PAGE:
The Unapologetic Mathematician

Mathematics for the interested outsider

Upper-Triangular Matrices

Until further notice, I’ll be assuming that the base field \mathbb{F} is algebraically closed, like the complex numbers \mathbb{C}.

What does this assumption buy us? It says that the characteristic polynomial of a linear transformation T is — like any polynomial over an algebraically closed field — guaranteed to have a root. Thus any linear transformation T has an eigenvalue \lambda_1, as well as a corresponding eigenvector e_1 satisfying

T(e_1)=\lambda_1e_1

So let’s pick an eigenvector e_1 and take the subspace \mathbb{F}e_1\subseteq V it spans. We can take the quotient space V/\mathbb{F}e_1 and restrict T to act on it. Why? Because if we take two representatives v,w\in V of the same vector in the quotient space, then w=v+ce_1. Then we find

T(w)=T(v+ce_1)=T(v)+cT(e_1)=T(v)+c\lambda_1e_1

which represents the same vector as T(v).

Now the restriction of T to V/\mathbb{F}e_1 is another linear endomorphism over an algebraically closed field, so its characteristic polynomial must have a root, and it must have an eigenvalue \lambda_2 with associated eigenvector e_2. But let’s be careful. Does this mean that e_2 is an eigenvector of T? Not quite. All we know is that

T(e_2)=\lambda_2e_2+c_{1,2}e_1

since vectors in the quotient space are only defined up to multiples of e_1.

We can proceed like this, pulling off one vector e_i after another. Each time we find

T(e_i)=\lambda_ie_i+c_{i-1,i}e_{i-1}+c_{i-2,i}e_{i-2}+...+c_{1,i}e_1

The image of e_i in the ith quotient space is a constant times e_i itself, plus a linear combination of the earlier vectors. Further, each vector is linearly independent of the ones that came before, since if it weren’t, then it would be the zero vector in its quotient space. This procedure only grinds to a halt when the number of vectors equals the dimension of V, for then the quotient space is trivial, and the linearly independent collection \{e_i\} spans V. That is, we’ve come up with a basis.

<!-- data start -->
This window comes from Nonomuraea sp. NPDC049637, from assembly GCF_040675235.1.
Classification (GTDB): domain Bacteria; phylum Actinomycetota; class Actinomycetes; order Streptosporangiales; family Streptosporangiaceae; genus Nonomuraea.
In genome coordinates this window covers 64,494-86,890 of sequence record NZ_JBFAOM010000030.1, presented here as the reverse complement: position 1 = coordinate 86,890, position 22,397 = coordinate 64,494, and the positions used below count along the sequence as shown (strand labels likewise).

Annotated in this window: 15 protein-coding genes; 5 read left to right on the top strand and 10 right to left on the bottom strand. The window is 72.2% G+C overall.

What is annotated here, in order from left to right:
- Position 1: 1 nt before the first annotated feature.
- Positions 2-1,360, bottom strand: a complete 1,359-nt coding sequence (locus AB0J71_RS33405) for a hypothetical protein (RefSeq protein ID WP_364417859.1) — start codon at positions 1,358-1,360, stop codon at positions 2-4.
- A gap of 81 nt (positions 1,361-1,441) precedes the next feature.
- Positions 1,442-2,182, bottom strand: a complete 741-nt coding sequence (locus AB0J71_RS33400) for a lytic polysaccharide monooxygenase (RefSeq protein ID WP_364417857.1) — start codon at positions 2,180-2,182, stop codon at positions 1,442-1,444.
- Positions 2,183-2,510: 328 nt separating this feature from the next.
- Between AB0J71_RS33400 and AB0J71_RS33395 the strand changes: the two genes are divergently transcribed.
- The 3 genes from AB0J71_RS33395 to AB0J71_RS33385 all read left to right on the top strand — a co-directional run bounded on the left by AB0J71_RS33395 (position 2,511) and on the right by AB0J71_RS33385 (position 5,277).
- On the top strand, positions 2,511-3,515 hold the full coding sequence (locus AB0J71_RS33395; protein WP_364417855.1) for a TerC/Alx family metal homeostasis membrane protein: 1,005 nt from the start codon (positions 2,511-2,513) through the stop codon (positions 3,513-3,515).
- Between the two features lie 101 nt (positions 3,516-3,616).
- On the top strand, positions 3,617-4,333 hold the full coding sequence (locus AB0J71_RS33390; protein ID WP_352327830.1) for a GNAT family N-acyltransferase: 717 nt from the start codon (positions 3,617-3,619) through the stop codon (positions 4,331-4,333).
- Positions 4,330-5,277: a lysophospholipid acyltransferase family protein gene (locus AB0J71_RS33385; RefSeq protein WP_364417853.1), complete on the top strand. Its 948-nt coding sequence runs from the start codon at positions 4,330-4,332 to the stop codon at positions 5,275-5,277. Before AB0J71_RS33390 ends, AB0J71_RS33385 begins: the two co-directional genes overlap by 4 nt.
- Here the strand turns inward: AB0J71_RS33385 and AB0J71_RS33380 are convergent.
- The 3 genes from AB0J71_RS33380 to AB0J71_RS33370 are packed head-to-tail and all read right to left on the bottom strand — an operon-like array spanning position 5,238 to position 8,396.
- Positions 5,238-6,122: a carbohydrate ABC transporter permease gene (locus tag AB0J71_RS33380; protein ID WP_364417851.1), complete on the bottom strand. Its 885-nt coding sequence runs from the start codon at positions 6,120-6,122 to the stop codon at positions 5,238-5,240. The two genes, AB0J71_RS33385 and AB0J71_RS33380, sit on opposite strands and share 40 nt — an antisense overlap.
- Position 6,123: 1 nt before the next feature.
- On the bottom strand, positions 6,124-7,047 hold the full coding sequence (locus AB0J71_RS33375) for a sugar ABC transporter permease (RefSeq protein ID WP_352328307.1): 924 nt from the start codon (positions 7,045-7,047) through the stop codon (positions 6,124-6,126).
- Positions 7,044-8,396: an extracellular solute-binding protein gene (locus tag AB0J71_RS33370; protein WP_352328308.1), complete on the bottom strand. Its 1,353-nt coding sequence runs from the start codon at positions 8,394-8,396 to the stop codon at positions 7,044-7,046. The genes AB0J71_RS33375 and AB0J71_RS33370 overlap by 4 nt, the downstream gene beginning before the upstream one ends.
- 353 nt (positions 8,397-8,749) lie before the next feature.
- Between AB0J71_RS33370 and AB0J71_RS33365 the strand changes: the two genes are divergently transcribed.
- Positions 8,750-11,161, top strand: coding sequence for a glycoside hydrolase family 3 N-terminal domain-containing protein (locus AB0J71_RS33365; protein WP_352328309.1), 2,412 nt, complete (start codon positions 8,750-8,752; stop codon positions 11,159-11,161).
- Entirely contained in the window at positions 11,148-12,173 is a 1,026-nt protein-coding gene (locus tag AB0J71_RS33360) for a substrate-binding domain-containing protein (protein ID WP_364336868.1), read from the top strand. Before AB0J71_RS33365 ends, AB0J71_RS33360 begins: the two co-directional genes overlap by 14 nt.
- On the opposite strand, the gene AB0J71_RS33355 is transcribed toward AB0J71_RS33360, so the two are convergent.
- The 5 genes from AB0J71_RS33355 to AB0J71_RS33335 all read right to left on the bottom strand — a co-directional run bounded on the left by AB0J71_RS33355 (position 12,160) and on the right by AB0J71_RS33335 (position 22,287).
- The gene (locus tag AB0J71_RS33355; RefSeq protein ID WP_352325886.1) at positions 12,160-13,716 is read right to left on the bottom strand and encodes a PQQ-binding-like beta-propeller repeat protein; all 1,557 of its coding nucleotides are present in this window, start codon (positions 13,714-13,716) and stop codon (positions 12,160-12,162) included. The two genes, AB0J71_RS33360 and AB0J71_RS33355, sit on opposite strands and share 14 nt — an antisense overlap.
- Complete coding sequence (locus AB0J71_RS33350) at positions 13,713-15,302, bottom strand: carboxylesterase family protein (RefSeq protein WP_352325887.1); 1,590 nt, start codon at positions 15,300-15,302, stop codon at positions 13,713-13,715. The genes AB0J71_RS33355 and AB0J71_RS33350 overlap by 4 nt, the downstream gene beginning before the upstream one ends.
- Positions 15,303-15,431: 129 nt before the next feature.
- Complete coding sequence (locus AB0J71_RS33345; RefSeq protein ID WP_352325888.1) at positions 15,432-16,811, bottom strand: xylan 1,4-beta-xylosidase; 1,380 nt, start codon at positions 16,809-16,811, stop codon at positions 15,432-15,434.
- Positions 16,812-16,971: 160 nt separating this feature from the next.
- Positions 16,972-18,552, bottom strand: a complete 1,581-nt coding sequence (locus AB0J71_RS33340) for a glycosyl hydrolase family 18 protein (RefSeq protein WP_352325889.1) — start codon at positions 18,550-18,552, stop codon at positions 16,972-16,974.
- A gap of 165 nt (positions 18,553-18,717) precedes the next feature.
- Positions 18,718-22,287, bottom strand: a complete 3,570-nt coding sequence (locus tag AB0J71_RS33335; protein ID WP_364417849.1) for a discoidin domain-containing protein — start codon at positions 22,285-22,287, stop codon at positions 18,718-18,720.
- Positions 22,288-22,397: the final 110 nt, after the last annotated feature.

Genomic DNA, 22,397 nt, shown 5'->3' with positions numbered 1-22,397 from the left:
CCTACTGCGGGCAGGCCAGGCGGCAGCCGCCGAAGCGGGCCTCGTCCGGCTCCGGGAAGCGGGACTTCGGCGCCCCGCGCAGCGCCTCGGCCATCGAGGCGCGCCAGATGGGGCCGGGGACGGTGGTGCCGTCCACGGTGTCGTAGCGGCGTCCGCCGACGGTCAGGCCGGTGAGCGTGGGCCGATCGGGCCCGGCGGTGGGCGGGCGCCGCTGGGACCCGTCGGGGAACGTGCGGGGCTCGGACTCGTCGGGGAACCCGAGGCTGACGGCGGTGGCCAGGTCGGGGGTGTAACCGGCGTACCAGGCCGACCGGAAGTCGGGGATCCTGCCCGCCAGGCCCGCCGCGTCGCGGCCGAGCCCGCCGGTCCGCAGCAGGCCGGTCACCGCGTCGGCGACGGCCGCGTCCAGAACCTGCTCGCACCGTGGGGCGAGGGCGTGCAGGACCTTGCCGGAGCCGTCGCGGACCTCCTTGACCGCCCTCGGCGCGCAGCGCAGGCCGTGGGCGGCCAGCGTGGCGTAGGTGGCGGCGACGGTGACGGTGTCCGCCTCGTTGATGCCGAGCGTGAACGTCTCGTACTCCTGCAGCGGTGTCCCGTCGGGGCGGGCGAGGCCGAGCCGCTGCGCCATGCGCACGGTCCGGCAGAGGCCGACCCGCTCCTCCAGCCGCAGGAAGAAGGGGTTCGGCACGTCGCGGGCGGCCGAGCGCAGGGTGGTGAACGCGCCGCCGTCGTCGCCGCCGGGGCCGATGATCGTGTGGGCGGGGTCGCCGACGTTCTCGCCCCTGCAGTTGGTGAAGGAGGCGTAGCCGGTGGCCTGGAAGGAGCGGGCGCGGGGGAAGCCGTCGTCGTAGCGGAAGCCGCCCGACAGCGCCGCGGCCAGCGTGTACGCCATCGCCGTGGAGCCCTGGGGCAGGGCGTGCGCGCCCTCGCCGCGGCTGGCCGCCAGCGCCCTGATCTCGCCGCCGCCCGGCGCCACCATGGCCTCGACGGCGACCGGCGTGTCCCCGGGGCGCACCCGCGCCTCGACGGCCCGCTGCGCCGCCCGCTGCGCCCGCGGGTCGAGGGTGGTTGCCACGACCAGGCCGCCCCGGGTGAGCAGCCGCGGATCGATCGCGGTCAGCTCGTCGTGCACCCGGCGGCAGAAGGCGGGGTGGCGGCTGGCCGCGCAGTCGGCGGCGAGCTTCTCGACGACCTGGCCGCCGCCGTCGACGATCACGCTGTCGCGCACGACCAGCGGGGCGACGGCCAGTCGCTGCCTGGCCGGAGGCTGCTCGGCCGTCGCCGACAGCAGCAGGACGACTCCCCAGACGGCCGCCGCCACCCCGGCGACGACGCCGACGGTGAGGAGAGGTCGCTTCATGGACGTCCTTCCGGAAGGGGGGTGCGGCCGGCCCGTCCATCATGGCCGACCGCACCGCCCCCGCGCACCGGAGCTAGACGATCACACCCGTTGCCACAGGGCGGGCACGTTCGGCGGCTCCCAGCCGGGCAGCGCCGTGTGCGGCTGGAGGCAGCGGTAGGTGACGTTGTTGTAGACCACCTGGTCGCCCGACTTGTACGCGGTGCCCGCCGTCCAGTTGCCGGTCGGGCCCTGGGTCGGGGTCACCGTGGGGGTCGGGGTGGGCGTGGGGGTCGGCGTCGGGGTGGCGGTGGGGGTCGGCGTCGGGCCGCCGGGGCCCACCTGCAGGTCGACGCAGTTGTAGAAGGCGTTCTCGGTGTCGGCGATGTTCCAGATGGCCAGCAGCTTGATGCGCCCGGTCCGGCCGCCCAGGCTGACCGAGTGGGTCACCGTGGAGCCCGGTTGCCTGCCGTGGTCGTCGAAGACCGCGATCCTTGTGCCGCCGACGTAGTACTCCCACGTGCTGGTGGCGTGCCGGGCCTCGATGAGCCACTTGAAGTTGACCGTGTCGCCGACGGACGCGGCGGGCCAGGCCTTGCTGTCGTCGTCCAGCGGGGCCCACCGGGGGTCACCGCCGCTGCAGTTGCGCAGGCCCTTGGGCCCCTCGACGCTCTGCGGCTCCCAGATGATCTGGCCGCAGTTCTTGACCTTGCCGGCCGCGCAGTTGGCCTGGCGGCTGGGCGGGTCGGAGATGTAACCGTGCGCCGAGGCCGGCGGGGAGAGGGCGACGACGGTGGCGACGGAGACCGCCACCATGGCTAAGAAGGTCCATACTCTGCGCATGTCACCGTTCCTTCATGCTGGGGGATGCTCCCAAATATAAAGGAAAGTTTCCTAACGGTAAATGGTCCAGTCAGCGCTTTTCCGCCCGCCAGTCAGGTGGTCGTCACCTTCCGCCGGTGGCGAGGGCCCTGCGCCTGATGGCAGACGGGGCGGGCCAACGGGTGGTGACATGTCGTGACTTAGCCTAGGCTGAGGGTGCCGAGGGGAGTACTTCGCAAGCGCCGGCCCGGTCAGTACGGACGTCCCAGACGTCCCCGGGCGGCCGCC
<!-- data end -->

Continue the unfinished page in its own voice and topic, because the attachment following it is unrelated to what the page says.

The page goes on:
So, what does T look like in this basis? Look at the expansion above. We can set t_i^j=c_{i,j} for all i<j. When i=j we set t_i^i=\lambda_i. And in the remaining cases, where i^gt;j, we set t_i^j=0. That is, the matrix looks like

\displaystyle\begin{pmatrix}\lambda_1&&*\\&\ddots&\\{0}&&\lambda_d\end{pmatrix}

Where the star above the diagonal indicates unknown matrix entries, and the zero below the diagonal indicates that all the entries in that region are zero. We call such a matrix “upper-triangular”, since the only nonzero entries in the matrix are on or above the diagonal. What we’ve shown here is that over an algebraically-closed field, any linear transformation has a basis with respect to which the matrix of the transformation is upper-triangular. This is an important first step towards classifying these transformations.

February 2, 2009 Posted by | Algebra, Linear Algebra | 20 Comments

   

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